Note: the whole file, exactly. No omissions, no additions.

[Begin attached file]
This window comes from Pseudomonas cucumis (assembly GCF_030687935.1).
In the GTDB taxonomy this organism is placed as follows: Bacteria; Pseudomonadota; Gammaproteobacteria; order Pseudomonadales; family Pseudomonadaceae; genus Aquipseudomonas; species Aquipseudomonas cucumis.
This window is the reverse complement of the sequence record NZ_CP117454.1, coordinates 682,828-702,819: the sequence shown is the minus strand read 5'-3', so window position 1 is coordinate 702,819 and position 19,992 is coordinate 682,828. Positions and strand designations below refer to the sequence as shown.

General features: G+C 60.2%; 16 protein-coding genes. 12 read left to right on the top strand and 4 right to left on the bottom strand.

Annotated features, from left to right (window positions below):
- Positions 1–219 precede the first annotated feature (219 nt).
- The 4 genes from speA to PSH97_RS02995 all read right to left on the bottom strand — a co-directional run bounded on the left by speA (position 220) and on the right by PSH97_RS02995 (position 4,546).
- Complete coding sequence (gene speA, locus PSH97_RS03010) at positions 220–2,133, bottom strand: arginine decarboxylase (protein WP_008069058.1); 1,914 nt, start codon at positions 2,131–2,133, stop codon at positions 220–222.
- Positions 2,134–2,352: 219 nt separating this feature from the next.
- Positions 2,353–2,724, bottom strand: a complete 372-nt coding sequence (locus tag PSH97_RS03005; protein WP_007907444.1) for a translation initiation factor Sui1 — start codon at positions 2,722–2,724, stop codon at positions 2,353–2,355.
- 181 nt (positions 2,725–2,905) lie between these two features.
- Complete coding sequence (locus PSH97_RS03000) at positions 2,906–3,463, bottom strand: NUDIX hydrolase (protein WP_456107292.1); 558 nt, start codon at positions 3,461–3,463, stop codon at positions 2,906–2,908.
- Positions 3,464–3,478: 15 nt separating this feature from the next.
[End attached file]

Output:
This window comes from Pseudomonas cucumis (assembly GCF_030687935.1).
In the GTDB taxonomy this organism is placed as follows: Bacteria; Pseudomonadota; Gammaproteobacteria; order Pseudomonadales; family Pseudomonadaceae; genus Aquipseudomonas; species Aquipseudomonas cucumis.
This window is the reverse complement of the sequence record NZ_CP117454.1, coordinates 682,828-702,819: the sequence shown is the minus strand read 5'-3', so window position 1 is coordinate 702,819 and position 19,992 is coordinate 682,828. Positions and strand designations below refer to the sequence as shown.

General features: G+C 60.2%; 16 protein-coding genes. 12 read left to right on the top strand and 4 right to left on the bottom strand.

Annotated features, from left to right (window positions below):
- Positions 1–219 precede the first annotated feature (219 nt).
- The 4 genes from speA to PSH97_RS02995 all read right to left on the bottom strand — a co-directional run bounded on the left by speA (position 220) and on the right by PSH97_RS02995 (position 4,546).
- Complete coding sequence (gene speA, locus PSH97_RS03010) at positions 220–2,133, bottom strand: arginine decarboxylase (protein WP_008069058.1); 1,914 nt, start codon at positions 2,131–2,133, stop codon at positions 220–222.
- Positions 2,134–2,352: 219 nt separating this feature from the next.
- Positions 2,353–2,724, bottom strand: a complete 372-nt coding sequence (locus tag PSH97_RS03005; protein WP_007907444.1) for a translation initiation factor Sui1 — start codon at positions 2,722–2,724, stop codon at positions 2,353–2,355.
- 181 nt (positions 2,725–2,905) lie between these two features.
- Complete coding sequence (locus PSH97_RS03000) at positions 2,906–3,463, bottom strand: NUDIX hydrolase (protein WP_456107292.1); 558 nt, start codon at positions 3,461–3,463, stop codon at positions 2,906–2,908.
- Positions 3,464–3,478: 15 nt separating this feature from the next.